Seiko Fans:
    You may find this recent review in Worn & Wound interesting. I believe the author states the 6138 is windable and hackable.

    http://wornandwound.com/2015/11/02/a...8-0030-kakume/
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    Seamaster Planet Ocean 2500 42mm; Seamaster Vintage cal 562; Ebel 1911 El Primero; Gycine SubCombat; Seiko Pogue yellow 6139-6002; Seiko Monster SRP; Jacques Lemans V7750; Vintage Jules Jurgensen automatic; Vintage Sicura Diver winder; Vintage Landeron Chronograph winder; Nomos/Stowa Homage ST25; Sangdo AT Homage day/date

  6. #6
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    Re: Seiko 6138 Chronograph Reference Guide

    I just came across this review, great information.

    The reason I came across it is because just this last Saturday I purchased a hardly worn Bullhead at a local auction and I'm having trouble with the bracelet. I'd appreciate your comments.

    On one end of the bracelet, where it attached to the buckle, the bracelet has an additional piece that slides in and out, but I can't seem to make it stay in place. When the piece is all the way in the fit on the wrist is snug and very good, but without warning when there is the tiniest amount of pressure it slides out and the fit becomes loose. The pin adjustment is already at the smallest.

    The sliding piece seems to have some sort of spring mechanism that might be broken or not working properly (and that might explain the hardly used condition). I have removed that piece and put the pins at the largest setting and I can wear the watch, but it's not the ideal solution.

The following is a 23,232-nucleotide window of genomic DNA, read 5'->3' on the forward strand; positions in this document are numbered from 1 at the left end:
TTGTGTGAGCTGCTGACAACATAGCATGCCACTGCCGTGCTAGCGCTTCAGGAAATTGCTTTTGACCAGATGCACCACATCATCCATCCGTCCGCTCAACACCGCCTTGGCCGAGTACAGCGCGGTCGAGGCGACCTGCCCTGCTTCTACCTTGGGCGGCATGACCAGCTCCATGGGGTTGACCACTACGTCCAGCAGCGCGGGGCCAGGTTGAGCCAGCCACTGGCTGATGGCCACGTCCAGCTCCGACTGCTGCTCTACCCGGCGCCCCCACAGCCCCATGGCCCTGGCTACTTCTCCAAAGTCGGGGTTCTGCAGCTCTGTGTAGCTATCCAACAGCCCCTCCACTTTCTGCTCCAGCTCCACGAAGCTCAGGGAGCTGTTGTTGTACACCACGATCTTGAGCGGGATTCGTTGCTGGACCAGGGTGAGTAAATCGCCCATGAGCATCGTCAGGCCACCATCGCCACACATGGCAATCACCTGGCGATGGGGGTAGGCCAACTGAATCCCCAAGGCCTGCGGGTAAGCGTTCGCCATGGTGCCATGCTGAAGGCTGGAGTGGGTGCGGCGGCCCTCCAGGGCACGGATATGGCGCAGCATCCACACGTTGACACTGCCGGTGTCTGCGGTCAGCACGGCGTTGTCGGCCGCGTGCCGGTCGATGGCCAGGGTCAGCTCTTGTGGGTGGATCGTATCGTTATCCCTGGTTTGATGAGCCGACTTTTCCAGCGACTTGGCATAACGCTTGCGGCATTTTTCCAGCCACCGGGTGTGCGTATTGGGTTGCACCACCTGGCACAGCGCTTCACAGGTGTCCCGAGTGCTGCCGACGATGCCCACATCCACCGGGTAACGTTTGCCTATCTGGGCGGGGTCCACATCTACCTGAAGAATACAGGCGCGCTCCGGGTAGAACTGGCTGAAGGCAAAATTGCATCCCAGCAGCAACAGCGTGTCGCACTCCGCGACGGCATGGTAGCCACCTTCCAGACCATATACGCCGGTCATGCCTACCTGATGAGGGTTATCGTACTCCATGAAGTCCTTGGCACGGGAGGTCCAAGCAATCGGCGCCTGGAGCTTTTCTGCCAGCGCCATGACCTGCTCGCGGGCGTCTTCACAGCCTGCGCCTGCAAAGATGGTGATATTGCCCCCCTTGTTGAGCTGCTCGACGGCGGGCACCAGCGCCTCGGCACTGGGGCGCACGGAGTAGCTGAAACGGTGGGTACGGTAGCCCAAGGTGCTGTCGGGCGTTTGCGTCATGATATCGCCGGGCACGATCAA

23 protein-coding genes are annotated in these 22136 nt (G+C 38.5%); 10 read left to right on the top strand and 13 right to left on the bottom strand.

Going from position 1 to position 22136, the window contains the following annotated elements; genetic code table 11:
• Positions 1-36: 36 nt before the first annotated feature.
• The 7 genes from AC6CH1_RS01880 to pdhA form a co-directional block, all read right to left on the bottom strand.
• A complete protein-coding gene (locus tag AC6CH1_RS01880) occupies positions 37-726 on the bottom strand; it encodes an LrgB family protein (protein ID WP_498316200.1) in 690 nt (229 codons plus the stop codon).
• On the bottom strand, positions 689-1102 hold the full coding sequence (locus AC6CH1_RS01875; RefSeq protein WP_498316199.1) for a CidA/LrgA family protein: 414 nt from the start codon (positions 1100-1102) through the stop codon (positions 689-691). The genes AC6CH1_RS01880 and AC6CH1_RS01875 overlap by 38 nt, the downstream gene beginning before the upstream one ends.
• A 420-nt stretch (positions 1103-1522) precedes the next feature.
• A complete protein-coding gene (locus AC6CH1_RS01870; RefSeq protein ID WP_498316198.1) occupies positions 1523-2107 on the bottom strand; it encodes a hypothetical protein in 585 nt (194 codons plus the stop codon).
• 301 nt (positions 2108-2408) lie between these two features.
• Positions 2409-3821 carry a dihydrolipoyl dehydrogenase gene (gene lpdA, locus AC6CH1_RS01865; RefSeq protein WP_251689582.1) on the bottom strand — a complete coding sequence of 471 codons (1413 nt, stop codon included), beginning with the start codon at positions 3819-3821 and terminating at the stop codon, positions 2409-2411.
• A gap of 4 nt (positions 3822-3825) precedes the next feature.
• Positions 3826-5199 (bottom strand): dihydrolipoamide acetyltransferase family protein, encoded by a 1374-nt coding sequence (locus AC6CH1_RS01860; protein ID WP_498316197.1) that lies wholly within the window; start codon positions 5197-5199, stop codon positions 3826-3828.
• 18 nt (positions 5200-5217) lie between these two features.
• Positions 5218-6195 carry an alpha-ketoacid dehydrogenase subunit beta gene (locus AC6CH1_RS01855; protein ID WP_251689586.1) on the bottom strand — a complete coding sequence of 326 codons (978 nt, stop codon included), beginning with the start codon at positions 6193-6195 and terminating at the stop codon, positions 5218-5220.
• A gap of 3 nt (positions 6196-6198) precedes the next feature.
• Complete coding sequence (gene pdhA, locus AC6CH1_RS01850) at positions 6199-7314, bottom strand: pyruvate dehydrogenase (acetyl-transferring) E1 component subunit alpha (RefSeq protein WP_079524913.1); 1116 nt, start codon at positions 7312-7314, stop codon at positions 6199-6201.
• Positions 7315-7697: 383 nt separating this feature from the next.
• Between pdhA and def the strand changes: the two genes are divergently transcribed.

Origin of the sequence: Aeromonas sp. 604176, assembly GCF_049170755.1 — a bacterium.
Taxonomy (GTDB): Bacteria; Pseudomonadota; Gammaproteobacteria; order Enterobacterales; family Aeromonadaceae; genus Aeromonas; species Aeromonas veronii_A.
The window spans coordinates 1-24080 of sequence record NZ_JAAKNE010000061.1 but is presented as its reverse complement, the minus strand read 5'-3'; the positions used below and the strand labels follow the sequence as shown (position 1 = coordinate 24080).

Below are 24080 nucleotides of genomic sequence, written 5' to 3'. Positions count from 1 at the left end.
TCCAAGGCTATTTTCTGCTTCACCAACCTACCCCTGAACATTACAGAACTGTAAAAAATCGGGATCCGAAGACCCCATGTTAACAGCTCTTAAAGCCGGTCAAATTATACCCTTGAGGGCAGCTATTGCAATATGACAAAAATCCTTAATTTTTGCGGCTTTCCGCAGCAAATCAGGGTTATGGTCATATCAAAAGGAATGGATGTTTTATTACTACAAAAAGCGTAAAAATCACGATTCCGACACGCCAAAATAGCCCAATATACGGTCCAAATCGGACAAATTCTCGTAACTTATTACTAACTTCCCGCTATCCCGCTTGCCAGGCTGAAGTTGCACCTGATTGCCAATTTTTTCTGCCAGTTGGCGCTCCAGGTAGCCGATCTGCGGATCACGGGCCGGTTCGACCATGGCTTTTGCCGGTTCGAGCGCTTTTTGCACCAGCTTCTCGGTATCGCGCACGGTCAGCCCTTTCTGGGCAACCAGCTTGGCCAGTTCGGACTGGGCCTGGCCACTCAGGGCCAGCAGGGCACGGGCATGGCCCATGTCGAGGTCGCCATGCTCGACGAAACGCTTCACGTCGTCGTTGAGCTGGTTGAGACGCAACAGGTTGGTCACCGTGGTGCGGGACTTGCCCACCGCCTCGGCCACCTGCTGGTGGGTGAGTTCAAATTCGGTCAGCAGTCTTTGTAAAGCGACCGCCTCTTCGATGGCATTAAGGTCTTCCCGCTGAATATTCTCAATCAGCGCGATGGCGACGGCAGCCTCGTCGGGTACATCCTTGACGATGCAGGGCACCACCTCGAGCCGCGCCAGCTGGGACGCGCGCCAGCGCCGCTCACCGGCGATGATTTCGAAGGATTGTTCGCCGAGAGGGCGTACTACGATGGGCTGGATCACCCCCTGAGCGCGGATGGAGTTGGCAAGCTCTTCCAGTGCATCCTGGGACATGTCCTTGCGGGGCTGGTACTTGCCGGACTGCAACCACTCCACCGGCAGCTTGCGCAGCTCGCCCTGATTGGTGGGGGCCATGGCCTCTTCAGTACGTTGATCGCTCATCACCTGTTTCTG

Below are a few lousy pictures of the watch and the bracelet and buckle, any help will be appreciated

    Henry
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  7. #7
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    Re: Seiko 6138 Chronograph Reference Guide

    This post is insane. Thank you so much. I really really want a 8020 (hard and expensive now :/) or a 3002 (maybe a bit oversize for my 6.5 wrist :/, 48mm lug to lug is the limit.)
    Last edited by Thib1903; June 16th, 2016 at 14:19.

  8. #8
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    Re: Seiko 6138 Chronograph Reference Guide

    Quote Originally Posted by hdavis View Post
    I just came across this review, great information.

    The reason I came across it is because just this last Saturday I purchased a hardly worn Bullhead at a local auction and I'm having trouble with the bracelet. I'd appreciate your comments.

    On one end of the bracelet, where it attached to the buckle, the bracelet has an additional piece that slides in and out, but I can't seem to make it stay in place. When the piece is all the way in the fit on the wrist is snug and very good, but without warning when there is the tiniest amount of pressure it slides out and the fit becomes loose. The pin adjustment is already at the smallest.

    The sliding piece seems to have some sort of spring mechanism that might be broken or not working properly (and that might explain the hardly used condition). I have removed that piece and put the pins at the largest setting and I can wear the watch, but it's not the ideal solution.

    Below are a few lousy pictures of the watch and the bracelet and buckle, any help will be appreciated

    Henry

    To be honest...invest in a new bracelet, the installed one is not original anyway!

  9. #9
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    Re: Seiko 6138 Chronograph Reference Guide

    I've just bought a 6138 8030 gold plated. Could someone explain to me what is the difference with the 8039 JPS. I really cannot see any visual differences. Thank you very much.

  10. #10
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    Re: Seiko 6138 Chronograph Reference Guide

    Hello everyone - I am new here
    I have a 6138 8020 which I bought new
    I am restoring it and I need a new dial
    Where can I get the best/most original dial from?
    Thank you all for any advice